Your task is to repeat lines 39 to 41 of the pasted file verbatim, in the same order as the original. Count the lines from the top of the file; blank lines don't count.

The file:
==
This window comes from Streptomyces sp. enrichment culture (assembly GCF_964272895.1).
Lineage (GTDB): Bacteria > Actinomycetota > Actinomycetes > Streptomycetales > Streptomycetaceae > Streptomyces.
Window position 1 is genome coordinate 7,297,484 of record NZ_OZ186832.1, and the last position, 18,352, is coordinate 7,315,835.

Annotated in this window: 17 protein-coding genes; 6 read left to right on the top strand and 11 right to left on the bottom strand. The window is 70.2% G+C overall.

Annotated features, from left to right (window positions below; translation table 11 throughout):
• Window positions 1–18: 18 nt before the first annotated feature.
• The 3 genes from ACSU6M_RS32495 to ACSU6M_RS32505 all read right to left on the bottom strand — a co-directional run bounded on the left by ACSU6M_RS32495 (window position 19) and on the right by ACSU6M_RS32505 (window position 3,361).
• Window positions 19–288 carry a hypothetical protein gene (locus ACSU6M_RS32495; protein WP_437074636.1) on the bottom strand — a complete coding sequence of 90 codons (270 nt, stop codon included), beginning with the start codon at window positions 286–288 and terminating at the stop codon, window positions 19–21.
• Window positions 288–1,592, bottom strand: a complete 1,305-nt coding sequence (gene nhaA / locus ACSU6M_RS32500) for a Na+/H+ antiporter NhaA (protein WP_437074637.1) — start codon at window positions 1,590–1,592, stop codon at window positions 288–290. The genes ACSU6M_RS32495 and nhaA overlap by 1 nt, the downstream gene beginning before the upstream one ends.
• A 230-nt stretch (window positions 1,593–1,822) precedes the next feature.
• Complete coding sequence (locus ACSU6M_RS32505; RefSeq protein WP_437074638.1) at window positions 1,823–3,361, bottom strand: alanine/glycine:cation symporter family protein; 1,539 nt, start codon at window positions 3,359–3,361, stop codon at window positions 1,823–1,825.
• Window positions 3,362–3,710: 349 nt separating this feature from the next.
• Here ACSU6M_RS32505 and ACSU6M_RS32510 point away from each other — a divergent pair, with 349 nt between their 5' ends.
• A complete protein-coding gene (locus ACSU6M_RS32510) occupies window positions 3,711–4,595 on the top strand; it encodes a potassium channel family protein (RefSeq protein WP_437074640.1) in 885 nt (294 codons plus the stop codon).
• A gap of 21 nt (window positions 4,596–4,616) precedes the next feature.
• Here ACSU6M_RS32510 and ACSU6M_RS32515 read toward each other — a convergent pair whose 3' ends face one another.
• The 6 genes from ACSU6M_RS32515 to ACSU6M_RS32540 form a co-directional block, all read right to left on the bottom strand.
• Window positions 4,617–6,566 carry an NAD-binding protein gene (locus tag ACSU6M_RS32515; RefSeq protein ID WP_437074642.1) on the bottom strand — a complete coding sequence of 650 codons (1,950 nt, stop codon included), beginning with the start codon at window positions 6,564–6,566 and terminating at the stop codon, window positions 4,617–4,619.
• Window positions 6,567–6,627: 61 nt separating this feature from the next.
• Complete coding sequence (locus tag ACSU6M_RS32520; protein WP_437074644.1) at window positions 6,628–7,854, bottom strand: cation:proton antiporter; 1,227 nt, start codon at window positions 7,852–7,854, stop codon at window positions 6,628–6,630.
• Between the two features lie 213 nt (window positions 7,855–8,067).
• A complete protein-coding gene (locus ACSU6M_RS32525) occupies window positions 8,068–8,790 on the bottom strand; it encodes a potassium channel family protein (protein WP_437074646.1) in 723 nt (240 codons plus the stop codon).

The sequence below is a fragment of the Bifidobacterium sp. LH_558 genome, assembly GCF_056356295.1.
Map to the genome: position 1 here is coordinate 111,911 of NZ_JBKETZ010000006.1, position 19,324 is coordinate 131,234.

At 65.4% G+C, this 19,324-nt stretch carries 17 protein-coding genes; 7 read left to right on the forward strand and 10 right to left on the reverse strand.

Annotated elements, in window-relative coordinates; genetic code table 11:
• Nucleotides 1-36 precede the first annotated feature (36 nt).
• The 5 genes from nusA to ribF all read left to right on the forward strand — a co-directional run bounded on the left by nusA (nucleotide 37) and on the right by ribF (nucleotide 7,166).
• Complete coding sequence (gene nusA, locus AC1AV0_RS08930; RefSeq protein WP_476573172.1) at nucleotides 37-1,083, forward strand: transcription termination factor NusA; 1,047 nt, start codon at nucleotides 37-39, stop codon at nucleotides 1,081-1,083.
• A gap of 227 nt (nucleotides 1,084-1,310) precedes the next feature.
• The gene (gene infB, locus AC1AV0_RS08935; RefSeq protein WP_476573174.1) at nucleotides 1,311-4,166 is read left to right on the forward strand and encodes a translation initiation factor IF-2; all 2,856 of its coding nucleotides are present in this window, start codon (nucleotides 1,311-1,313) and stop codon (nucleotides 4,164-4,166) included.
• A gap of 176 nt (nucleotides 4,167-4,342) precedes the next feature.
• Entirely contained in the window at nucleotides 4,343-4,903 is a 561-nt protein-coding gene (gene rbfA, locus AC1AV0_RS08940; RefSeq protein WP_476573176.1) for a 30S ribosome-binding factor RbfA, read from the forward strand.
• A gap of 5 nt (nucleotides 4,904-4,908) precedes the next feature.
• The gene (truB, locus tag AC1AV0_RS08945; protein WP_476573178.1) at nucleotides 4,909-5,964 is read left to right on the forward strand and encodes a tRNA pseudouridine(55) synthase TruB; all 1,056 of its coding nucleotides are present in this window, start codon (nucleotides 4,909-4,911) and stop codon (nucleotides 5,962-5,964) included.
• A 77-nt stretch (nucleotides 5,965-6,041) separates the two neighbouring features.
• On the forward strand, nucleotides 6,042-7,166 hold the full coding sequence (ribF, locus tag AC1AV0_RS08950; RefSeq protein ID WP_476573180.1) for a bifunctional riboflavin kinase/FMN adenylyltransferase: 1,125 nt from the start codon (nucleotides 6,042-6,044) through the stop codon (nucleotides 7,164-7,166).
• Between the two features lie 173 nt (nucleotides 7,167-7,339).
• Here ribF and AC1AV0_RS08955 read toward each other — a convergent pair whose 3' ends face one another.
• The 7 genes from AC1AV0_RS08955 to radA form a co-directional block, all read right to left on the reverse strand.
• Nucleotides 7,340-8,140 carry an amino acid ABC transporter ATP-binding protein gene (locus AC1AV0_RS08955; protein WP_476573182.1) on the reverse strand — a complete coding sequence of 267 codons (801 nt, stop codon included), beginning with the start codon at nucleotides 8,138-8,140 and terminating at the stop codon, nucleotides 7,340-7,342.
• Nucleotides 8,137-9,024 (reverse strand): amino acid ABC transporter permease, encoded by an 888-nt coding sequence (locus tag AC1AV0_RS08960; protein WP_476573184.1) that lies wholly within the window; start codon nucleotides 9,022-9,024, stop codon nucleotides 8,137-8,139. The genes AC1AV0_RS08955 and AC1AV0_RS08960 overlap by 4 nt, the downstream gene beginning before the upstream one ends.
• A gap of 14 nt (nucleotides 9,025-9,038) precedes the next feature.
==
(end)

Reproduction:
• Here ribF and AC1AV0_RS08955 read toward each other — a convergent pair whose 3' ends face one another.
• The 7 genes from AC1AV0_RS08955 to radA form a co-directional block, all read right to left on the reverse strand.
• Nucleotides 7,340-8,140 carry an amino acid ABC transporter ATP-binding protein gene (locus AC1AV0_RS08955; protein WP_476573182.1) on the reverse strand — a complete coding sequence of 267 codons (801 nt, stop codon included), beginning with the start codon at nucleotides 8,138-8,140 and terminating at the stop codon, nucleotides 7,340-7,342.